Rolling Conversation

On the bus as McCain makes his New Hampshire push.

John McCain

At first, John McCain would not take the bait as reporters repeatedly asked him about Mike Huckabee’s claim that President Bush had a “bunker mentality.” Nor would he talk about Mitt Romney’s call for Huckabee to apologize. “I’m just not going to get into that fight,” McCain said firmly.

Candidate restraint, while it lasted, was the only thing that seemed new at the back of McCain’s campaign bus Monday night as it rolled through the slushy New Hampshire streets. The Straight Talk Express looked as it had eight years ago—beaten up and a little sticky. It wasn’t the flashy model he had in Iowa, when I was last with him in the spring, when he was the front-runner.

Still, McCain was full of beans. Joe Lieberman had endorsed him that morning, and he’d picked up a handful of newspaper endorsements, as well. Though he’s behind Romney, the crowds are getting slowly larger for McCain in New Hampshire, where he is making his stand. But even if none of that were true, he would be excited. McCain loves doing New Hampshire town halls where he gets to mix it up with reporters and voters. If he loses, he’ll end his campaign on his terms. (When I covered McCain in 2000, I mocked writers who dropped in for a 40-minute ride and decamped with sweeping pronouncements. I am now the bore I used to mock.)

The conversation meandered over a variety topics in the hour or so I rode cramped in the back cabin with a few other reporters. Avoiding more questions about the “bunker mentality” spat, McCain would talk only about the general management practices he plans if he becomes president. “You’ve got to call on people who don’t agree with you and are willing to say it,” he said. “The natural tendency among executives is to narrow the circle rather than to expand it.” But wasn’t that what Huckabee was talking about with respect to Bush? No, said McCain. Well, then has he seen Bush’s circle contract or expand? “I don’t say it has expanded.”

That’s essentially an agreement with Huckabee but with no straight talk—McCain would say yes, Bush has been insulated. That’s why he was talking about appointing people who will tell him he was wrong, because he thinks that didn’t happen in the Bush White House. McCain is nevertheless irritated at the way Huckabee made his case in his Foreign Affairs article, which McCain calls “gratuitously bashing the president ex post facto.” He is slowly getting drawn into the fight he said he didn’t want to engage in, which is what happens in the back of the bus when there’s lots of time and nowhere to go. Then he turns his sights simultaneously on both of his rivals, whom he considers latecomers to the debate about Iraq. “Where were both of them when this was going on, if they had such strong feelings?”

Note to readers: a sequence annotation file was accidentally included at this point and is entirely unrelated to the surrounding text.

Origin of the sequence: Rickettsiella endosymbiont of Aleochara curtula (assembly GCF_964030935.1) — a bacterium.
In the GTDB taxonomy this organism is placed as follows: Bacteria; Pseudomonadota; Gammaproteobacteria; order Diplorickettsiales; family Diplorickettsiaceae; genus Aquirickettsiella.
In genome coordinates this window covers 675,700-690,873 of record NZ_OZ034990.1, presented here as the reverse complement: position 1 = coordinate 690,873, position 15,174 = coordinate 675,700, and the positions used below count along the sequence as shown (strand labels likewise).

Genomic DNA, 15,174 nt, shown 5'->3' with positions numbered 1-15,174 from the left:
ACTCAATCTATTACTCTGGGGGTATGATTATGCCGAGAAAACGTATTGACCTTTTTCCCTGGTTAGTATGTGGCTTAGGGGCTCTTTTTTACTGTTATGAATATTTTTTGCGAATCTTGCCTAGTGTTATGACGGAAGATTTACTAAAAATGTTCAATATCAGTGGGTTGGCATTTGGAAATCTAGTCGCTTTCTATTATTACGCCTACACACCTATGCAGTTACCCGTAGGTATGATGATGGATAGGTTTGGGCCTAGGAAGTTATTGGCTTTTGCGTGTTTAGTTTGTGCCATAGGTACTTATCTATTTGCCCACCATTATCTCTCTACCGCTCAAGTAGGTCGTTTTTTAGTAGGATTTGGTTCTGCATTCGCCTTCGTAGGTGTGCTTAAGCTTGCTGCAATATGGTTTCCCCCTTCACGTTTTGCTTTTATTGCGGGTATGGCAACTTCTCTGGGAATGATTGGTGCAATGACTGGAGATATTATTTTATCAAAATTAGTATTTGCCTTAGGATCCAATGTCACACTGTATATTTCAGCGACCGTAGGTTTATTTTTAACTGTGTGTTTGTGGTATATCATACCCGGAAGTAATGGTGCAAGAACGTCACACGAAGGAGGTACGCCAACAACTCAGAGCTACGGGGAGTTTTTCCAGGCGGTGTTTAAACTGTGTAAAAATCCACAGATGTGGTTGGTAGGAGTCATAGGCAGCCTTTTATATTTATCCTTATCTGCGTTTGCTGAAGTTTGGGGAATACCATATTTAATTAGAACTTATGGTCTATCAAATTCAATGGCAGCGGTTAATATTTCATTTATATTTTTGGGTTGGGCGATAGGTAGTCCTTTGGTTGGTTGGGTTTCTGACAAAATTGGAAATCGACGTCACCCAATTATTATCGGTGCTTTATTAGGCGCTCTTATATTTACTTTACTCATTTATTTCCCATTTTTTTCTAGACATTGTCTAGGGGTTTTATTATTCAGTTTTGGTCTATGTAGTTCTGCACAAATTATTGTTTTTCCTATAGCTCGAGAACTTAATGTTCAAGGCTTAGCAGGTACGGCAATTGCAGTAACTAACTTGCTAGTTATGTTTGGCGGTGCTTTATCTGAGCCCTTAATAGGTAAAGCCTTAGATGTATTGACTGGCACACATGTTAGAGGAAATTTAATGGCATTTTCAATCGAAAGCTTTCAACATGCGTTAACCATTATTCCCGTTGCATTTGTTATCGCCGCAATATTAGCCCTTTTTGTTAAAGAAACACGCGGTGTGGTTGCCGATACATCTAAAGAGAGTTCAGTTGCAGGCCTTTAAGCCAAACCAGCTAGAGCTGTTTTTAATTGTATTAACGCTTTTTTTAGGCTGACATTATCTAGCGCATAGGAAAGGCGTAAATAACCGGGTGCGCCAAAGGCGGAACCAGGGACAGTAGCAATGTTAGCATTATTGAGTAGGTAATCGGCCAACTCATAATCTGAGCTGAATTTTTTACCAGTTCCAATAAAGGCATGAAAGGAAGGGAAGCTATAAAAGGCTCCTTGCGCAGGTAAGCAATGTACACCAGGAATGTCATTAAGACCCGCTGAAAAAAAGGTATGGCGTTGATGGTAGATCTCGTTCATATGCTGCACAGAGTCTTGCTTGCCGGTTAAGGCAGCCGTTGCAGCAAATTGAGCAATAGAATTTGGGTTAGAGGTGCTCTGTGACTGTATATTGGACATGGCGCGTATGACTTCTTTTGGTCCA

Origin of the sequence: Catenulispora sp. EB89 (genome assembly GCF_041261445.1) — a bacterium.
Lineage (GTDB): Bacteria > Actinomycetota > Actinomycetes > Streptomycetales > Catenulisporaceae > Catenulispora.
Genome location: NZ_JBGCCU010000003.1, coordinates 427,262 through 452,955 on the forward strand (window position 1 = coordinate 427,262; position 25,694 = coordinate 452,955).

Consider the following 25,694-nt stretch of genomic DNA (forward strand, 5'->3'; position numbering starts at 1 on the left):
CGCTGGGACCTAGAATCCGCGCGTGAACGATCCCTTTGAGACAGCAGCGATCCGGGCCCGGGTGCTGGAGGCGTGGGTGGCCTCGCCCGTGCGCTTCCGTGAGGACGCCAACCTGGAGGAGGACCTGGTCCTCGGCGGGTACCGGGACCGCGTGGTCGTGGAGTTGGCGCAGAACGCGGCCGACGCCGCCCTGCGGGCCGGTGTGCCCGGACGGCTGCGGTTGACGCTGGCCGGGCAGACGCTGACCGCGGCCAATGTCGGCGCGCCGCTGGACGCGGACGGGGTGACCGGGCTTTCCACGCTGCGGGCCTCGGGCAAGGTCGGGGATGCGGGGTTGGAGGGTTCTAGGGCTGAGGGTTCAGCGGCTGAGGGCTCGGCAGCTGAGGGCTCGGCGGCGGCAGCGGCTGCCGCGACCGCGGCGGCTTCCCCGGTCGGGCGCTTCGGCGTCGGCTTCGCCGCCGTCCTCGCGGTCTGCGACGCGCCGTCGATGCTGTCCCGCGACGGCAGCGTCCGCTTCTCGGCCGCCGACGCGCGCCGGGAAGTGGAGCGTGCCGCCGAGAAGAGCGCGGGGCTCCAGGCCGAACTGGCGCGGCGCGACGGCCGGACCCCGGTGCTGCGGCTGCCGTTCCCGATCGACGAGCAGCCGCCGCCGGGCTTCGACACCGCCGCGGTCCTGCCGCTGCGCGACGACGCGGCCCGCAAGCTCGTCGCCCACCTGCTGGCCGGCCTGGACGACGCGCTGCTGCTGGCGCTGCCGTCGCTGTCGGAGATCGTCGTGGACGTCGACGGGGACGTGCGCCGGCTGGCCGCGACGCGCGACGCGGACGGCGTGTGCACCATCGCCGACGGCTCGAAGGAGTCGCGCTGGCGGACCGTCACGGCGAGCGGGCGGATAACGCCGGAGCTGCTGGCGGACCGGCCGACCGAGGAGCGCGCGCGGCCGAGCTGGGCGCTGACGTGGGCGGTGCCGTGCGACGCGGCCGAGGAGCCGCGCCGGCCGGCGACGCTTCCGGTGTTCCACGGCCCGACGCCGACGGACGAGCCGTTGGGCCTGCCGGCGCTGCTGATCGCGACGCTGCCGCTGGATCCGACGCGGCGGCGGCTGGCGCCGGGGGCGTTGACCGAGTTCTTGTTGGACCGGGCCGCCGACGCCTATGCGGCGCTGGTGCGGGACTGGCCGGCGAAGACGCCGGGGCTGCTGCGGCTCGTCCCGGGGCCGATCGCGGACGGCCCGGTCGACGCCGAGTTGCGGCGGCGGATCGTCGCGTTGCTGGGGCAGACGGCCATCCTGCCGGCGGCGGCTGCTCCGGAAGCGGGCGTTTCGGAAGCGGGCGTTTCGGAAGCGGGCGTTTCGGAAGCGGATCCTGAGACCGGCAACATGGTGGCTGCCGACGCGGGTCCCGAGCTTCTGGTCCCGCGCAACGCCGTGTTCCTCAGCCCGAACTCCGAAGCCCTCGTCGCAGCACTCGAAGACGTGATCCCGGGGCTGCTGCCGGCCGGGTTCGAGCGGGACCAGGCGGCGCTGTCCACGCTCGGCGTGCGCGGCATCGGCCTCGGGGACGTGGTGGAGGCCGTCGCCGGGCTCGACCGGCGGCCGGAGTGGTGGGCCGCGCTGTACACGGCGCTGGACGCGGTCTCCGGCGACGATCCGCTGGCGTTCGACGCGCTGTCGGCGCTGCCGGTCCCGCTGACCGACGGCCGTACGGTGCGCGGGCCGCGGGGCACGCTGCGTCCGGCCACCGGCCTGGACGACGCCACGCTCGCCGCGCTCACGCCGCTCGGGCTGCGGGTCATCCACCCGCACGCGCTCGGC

In McCain’s conversations with voters, I’m struck by the contrast between him and Barack Obama. I have covered Barack Obama more than John McCain this campaign. Obama tells audiences he’s going to tell them uncomfortable truths, but he barely does it. McCain, on the other hand, seems to go out of his way to tell people things they don’t like, on issues from immigration to global warming.

Midway through the questioning period in Weare, N.H., a man stood to ask why McCain and other public officials weren’t standing up to defend the military against attacks from the media. “You talk about torture,” the man said, before cataloging what he saw as unfair attacks on soldiers accused of atrocities in Iraq. He continued, arguing that soldiers worried about getting prosecuted or tried in the press would become hesitant, and that would get them killed.

The proper candidate response was to agree and praise the fighting men and women. That would win the man’s vote and pick up an easy round of applause from the room. Instead, McCain argued that “the unique thing about America is we hold our [soldiers] accountable.” McCain saw that the man wasn’t swayed and asked him to speak again. He did so at length, suggesting that McCain wasn’t putting the interest of the soldiers first.

McCain had a trump card: His son is a Marine on the ground in Iraq. So he could easily prove that he cares about the welfare of the grunts. But he didn’t mention his son (he almost never does). Instead, he argued that the soldiers could handle the press coverage and the scrutiny of the justice system. As he finished, a young man stood up. “I am one of those serving, and I don’t think I’m being hindered by anybody. We need to finish the job. That’s why I’m still serving, and that’s why I believe in this country, and that’s why I’m supporting Sen. McCain.” The room went bonkers. McCain was smart enough to end the town hall there. Better than playing a trump card yourself is when somebody else plays it for you.